Happy Tuesday! Wherever you are, whatever kind of day you’re having, whether you know what a dietetic technician is or not, things will get better. Don’t stress too much and if you aren’t stressing, celebrate that! Just felt like one of y’all needed to hear that today.
While the general public barely knows what an RD does, I think Dietetic Technicians, Registered (DTRs) are less known, even within the RD2Be community. For example, before this article, I knew that a DTR was a more easily available option in dietetics than an RD. But that was about it. The what’s and why’s of a DTR’s job were a mystery to me. And if they are for you too, it’s okay, because this post will explain all about that!
The Basics of a Dietetic Technician
If you want to learn more about something, go to its creator. In the case of the DTR, that’s the Academy of Nutrition and Dietetics (AND). Based on their website, a DTR is like an RD, but with fewer responsibilities. Depending on their job setting, they sometimes assist dietitians. And although they are similar to RDs, DTRs may or may not have a similar education plan to dietitians.
The Academy has created two routes to becoming a dietetic technician. The first would be to complete a two-year Dietetic Technician Program that culminates in a 450 hour internship. However, AND also allows anyone who’s completed an undergrad in dietetics through a Didactic Program in Dietetics (DPD) or Coordinated Program (CP) to take the exam with no extra internship. In either circumstance, once a student has completed all requirements, they are eligible to take the DTR exam.
What does a Dietetic Technician Do?
A dietetic technician can use their credentials to work in many places with varying responsibilities. Traditionally, DTRs work in medical settings as part of a healthcare team. When employed by hospitals, clinics, or long-term care facilities, a DTR works closely with an RD. Day-to-day duties may include creating menus, educating patients, and completing nutritional assessments and screenings. Dietetic technicians do not, however, have the education to coordinate medical nutrition therapy for patients.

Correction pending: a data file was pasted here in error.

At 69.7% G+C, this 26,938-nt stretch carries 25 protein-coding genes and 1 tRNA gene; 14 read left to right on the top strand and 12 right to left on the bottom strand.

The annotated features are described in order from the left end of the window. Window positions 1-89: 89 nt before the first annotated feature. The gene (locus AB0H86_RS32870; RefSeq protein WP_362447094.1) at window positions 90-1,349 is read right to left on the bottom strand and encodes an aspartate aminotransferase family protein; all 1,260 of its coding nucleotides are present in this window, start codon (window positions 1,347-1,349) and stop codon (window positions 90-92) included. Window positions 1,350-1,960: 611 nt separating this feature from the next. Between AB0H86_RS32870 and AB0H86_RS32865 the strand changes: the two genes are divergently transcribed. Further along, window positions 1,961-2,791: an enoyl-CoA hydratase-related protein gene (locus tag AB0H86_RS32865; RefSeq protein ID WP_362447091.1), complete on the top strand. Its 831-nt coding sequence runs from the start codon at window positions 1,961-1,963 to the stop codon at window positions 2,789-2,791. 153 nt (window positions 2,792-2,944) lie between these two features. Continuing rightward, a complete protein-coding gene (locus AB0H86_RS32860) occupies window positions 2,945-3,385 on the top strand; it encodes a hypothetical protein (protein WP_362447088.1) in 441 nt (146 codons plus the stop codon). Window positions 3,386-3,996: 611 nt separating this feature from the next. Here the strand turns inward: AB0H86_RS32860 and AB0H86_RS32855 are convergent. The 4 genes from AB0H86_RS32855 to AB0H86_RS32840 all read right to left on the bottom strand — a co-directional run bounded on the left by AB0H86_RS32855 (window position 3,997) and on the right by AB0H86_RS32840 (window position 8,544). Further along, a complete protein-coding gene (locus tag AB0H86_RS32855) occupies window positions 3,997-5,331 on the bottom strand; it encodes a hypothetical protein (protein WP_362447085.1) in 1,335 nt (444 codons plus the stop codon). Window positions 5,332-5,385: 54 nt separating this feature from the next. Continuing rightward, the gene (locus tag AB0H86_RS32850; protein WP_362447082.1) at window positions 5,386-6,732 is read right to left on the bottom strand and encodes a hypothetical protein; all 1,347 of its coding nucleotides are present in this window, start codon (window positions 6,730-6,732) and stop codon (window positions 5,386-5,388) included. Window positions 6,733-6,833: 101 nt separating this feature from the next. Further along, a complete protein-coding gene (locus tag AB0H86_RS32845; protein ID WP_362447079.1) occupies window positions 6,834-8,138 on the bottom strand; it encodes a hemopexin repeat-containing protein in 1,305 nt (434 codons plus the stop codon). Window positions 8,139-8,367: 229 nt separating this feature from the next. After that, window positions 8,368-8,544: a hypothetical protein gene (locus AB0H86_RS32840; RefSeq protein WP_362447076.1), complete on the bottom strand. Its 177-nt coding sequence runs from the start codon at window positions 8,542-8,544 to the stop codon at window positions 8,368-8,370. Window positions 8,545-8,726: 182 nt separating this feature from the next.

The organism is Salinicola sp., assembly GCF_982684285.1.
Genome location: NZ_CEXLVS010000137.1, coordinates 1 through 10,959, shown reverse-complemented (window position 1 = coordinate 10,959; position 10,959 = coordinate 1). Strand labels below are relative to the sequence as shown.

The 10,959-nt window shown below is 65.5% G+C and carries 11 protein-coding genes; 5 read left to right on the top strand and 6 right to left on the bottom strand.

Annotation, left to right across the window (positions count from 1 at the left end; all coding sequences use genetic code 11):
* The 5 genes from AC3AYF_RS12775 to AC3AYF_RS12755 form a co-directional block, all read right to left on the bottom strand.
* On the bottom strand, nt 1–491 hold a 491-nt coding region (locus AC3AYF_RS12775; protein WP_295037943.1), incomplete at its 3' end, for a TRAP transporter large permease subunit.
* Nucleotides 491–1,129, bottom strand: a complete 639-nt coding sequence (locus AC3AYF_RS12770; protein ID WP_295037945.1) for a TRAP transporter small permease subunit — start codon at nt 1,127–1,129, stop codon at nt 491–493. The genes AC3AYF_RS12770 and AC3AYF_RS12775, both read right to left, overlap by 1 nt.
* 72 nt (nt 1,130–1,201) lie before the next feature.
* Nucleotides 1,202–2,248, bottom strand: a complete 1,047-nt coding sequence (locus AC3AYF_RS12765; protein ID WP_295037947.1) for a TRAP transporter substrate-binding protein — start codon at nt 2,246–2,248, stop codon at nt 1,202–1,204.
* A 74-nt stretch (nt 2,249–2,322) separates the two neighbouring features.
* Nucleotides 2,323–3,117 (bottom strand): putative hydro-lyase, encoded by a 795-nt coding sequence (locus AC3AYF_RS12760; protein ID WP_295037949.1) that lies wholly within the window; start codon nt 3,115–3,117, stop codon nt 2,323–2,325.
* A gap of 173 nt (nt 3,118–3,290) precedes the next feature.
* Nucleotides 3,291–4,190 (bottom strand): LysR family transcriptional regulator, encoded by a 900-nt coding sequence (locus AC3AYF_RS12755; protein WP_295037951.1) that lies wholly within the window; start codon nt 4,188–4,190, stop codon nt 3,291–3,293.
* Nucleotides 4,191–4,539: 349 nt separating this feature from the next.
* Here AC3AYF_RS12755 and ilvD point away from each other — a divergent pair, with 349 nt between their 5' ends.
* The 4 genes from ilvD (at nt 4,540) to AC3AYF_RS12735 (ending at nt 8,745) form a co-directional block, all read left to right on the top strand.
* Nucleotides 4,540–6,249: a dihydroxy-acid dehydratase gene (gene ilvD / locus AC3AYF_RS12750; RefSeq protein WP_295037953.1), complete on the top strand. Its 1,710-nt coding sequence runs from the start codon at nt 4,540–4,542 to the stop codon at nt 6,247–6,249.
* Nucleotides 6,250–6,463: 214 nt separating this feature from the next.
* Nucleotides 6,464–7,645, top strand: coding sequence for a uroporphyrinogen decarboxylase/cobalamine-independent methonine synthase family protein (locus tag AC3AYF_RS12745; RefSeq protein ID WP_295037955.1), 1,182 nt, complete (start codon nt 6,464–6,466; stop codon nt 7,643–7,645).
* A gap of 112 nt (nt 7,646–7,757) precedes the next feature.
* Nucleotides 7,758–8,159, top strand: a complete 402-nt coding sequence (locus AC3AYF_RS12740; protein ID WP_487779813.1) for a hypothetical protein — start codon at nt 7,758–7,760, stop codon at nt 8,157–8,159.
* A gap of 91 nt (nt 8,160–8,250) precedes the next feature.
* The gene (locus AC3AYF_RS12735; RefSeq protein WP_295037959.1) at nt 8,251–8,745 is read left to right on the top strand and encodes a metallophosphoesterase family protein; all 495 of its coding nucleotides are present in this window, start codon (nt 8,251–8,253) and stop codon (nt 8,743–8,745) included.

Other options for dietetic technicians include:
- Organizations and corporations that have a food service element, such as schools, hospitals, day-care centers, and correctional facilities. A DTR has the experience to manage employees, oversee food purchasing, and handle other responsibilities of running a food service operation.
- Community settings, such as WIC, Meals on Wheels, and public health facilities. Here, a dietetic technician works with any registered dietitians on creating programs and presentations.
- Wellness-related settings such as health and fitness centers, and weight management clinics. DTRs can use their knowledge to educate clients on optimal nutrition to better their lifestyle.
- Food service contract companies and distributors. A dietetic technician has the skills to manage orders and oversee food safety.
What Would Be a Good Reason to Pursue a DTR?
Becoming a dietetic technician, or at least taking the DTR exam, might be right for you if you…
- Want to learn more about the world of nutrition, but don’t want four years of school plus a dietetic internship
- Have no interest in medical nutrition therapy
- Want a more credible job in between your undergrad and dietetic internship
- Need practice for the RD exam (pro tip: the DTR and RD exams have a similar style. Taking the DTR would allow you to see what the RD exam is like if that’s in your future)
Interested in Learning More?
Here are some websites I used for research or didn’t link to that you might find useful!
- Videos from the Commission on Dietetic Regulation discussing the DTR
- DTR Fact Sheet from the Academy of Nutrition and Dietetics
Until next time,